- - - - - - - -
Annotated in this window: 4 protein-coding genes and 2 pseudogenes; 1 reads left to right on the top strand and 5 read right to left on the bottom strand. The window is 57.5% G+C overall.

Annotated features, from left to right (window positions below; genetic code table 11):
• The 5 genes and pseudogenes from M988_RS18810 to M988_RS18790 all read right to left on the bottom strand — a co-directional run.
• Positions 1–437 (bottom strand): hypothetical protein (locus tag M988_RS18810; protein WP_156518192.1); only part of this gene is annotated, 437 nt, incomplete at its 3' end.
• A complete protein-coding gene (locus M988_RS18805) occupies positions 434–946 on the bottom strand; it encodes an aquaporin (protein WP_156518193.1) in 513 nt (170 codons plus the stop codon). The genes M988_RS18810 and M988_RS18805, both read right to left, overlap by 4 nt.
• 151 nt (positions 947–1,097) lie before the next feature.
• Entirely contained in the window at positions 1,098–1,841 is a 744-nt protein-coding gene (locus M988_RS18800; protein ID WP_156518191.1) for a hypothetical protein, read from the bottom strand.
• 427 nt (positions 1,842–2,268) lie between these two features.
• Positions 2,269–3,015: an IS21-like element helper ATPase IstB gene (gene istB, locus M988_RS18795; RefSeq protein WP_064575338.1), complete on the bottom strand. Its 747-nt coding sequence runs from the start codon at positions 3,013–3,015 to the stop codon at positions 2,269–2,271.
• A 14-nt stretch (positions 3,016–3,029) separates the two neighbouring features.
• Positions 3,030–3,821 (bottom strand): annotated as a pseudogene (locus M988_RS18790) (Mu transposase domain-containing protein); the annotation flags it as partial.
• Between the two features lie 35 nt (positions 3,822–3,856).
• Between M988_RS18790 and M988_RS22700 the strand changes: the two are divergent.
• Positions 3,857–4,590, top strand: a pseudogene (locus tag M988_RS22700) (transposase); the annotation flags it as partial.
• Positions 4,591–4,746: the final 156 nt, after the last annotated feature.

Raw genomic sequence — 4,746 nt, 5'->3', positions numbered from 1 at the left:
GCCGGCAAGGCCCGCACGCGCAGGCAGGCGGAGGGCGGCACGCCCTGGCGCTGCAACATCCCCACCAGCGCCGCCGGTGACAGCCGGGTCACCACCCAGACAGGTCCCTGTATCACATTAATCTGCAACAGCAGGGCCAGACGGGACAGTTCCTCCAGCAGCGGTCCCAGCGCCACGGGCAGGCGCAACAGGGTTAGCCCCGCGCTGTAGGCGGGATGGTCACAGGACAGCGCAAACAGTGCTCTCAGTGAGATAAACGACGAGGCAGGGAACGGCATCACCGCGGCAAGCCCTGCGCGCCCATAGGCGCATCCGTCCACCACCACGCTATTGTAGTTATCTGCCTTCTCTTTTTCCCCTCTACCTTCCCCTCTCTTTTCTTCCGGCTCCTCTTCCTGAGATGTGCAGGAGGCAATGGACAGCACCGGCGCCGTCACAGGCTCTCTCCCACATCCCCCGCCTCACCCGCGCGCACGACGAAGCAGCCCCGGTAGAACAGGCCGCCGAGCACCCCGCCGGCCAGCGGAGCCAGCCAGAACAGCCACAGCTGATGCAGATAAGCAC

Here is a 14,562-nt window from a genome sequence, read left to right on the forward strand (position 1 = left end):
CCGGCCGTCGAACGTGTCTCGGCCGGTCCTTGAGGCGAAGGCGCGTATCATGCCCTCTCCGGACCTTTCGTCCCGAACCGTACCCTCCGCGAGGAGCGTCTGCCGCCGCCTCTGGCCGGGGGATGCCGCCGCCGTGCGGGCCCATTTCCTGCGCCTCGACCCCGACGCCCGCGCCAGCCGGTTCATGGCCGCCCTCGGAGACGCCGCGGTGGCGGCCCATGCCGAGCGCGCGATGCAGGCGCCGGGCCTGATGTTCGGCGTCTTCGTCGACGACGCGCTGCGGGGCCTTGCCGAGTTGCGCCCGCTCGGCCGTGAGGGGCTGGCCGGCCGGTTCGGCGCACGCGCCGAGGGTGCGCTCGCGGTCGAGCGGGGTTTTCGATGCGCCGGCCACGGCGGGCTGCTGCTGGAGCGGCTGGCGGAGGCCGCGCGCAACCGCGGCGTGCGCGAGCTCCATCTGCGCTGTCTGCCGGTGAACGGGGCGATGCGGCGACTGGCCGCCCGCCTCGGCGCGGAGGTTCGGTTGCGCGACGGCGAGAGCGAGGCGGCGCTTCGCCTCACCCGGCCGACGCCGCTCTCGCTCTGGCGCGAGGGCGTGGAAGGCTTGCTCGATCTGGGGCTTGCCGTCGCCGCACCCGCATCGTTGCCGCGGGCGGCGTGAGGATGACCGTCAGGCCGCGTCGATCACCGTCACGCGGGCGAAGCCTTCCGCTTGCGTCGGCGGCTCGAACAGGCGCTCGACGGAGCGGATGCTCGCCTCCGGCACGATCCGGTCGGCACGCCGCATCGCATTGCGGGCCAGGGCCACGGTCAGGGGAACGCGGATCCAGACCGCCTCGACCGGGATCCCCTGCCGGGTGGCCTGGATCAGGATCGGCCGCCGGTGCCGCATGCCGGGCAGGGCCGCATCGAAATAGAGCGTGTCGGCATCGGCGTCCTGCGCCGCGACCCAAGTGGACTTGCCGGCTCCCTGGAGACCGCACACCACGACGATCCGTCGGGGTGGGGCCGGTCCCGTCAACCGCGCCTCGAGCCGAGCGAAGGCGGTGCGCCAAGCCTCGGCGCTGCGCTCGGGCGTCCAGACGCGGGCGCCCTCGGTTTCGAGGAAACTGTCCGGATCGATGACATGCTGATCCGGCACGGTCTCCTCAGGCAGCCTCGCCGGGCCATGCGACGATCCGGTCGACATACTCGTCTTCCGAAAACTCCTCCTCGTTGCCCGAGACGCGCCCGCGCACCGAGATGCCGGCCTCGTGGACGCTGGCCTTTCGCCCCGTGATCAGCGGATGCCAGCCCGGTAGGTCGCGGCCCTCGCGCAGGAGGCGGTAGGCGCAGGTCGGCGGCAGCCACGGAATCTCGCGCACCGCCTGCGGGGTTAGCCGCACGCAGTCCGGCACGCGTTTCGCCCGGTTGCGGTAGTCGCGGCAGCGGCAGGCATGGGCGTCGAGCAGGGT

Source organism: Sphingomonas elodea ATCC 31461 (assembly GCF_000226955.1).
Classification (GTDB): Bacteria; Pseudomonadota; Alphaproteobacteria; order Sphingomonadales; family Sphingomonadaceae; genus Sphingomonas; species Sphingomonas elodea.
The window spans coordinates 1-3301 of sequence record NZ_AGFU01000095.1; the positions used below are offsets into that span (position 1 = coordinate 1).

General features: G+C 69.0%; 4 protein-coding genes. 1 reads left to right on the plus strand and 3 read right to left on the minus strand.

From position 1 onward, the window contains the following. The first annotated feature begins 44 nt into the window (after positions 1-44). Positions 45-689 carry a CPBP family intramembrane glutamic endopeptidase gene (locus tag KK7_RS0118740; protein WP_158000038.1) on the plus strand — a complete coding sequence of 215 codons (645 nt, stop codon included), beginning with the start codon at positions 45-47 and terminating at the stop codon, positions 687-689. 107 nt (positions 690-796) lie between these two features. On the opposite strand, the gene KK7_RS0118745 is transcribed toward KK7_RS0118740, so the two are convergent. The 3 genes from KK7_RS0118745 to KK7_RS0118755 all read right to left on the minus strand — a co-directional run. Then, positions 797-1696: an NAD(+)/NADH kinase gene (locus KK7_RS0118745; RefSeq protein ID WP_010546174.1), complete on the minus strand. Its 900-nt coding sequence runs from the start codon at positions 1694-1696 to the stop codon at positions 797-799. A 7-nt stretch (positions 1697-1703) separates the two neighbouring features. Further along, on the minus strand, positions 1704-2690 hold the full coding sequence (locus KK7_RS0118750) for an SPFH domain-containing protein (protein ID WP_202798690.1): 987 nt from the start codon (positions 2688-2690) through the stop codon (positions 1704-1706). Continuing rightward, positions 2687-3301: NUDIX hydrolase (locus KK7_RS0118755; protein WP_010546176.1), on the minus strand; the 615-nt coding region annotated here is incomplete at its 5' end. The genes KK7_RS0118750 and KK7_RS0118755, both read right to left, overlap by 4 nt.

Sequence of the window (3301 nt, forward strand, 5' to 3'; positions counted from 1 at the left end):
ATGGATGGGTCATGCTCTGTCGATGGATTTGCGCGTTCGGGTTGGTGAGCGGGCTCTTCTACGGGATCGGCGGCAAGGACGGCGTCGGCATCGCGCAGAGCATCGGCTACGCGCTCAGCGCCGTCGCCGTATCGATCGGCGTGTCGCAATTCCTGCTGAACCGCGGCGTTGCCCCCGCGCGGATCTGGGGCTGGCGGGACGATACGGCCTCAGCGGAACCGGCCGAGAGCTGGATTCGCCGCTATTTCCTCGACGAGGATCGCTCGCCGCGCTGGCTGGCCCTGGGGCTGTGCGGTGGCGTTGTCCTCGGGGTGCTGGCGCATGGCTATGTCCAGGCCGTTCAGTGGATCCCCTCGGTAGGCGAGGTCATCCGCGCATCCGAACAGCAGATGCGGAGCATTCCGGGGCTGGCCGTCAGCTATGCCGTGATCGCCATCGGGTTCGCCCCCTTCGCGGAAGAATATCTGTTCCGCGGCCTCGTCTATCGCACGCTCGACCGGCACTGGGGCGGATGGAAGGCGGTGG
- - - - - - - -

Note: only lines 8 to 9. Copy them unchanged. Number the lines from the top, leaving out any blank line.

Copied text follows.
• 427 nt (positions 1,842–2,268) lie between these two features.
• Positions 2,269–3,015: an IS21-like element helper ATPase IstB gene (gene istB, locus M988_RS18795; RefSeq protein WP_064575338.1), complete on the bottom strand. Its 747-nt coding sequence runs from the start codon at positions 3,013–3,015 to the stop codon at positions 2,269–2,271.